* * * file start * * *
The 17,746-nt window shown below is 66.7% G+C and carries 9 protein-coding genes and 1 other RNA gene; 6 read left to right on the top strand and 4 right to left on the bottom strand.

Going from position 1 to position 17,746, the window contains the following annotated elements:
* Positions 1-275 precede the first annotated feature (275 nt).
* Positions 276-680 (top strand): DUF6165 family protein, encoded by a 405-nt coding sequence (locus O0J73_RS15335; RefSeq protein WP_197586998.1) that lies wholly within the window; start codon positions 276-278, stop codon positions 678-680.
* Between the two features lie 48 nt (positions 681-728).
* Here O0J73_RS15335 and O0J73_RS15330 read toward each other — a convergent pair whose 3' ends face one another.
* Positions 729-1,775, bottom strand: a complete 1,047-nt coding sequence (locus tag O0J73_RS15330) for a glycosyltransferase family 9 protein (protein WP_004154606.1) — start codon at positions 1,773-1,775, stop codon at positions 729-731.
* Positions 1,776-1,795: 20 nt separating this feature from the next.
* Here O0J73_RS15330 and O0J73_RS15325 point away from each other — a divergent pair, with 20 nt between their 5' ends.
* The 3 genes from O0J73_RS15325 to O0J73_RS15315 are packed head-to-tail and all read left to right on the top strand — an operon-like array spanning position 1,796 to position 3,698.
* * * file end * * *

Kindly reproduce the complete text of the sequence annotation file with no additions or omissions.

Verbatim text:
The 17,746-nt window shown below is 66.7% G+C and carries 9 protein-coding genes and 1 other RNA gene; 6 read left to right on the top strand and 4 right to left on the bottom strand.

Going from position 1 to position 17,746, the window contains the following annotated elements:
* Positions 1-275 precede the first annotated feature (275 nt).
* Positions 276-680 (top strand): DUF6165 family protein, encoded by a 405-nt coding sequence (locus O0J73_RS15335; RefSeq protein WP_197586998.1) that lies wholly within the window; start codon positions 276-278, stop codon positions 678-680.
* Between the two features lie 48 nt (positions 681-728).
* Here O0J73_RS15335 and O0J73_RS15330 read toward each other — a convergent pair whose 3' ends face one another.
* Positions 729-1,775, bottom strand: a complete 1,047-nt coding sequence (locus tag O0J73_RS15330) for a glycosyltransferase family 9 protein (protein WP_004154606.1) — start codon at positions 1,773-1,775, stop codon at positions 729-731.
* Positions 1,776-1,795: 20 nt separating this feature from the next.
* Here O0J73_RS15330 and O0J73_RS15325 point away from each other — a divergent pair, with 20 nt between their 5' ends.
* The 3 genes from O0J73_RS15325 to O0J73_RS15315 are packed head-to-tail and all read left to right on the top strand — an operon-like array spanning position 1,796 to position 3,698.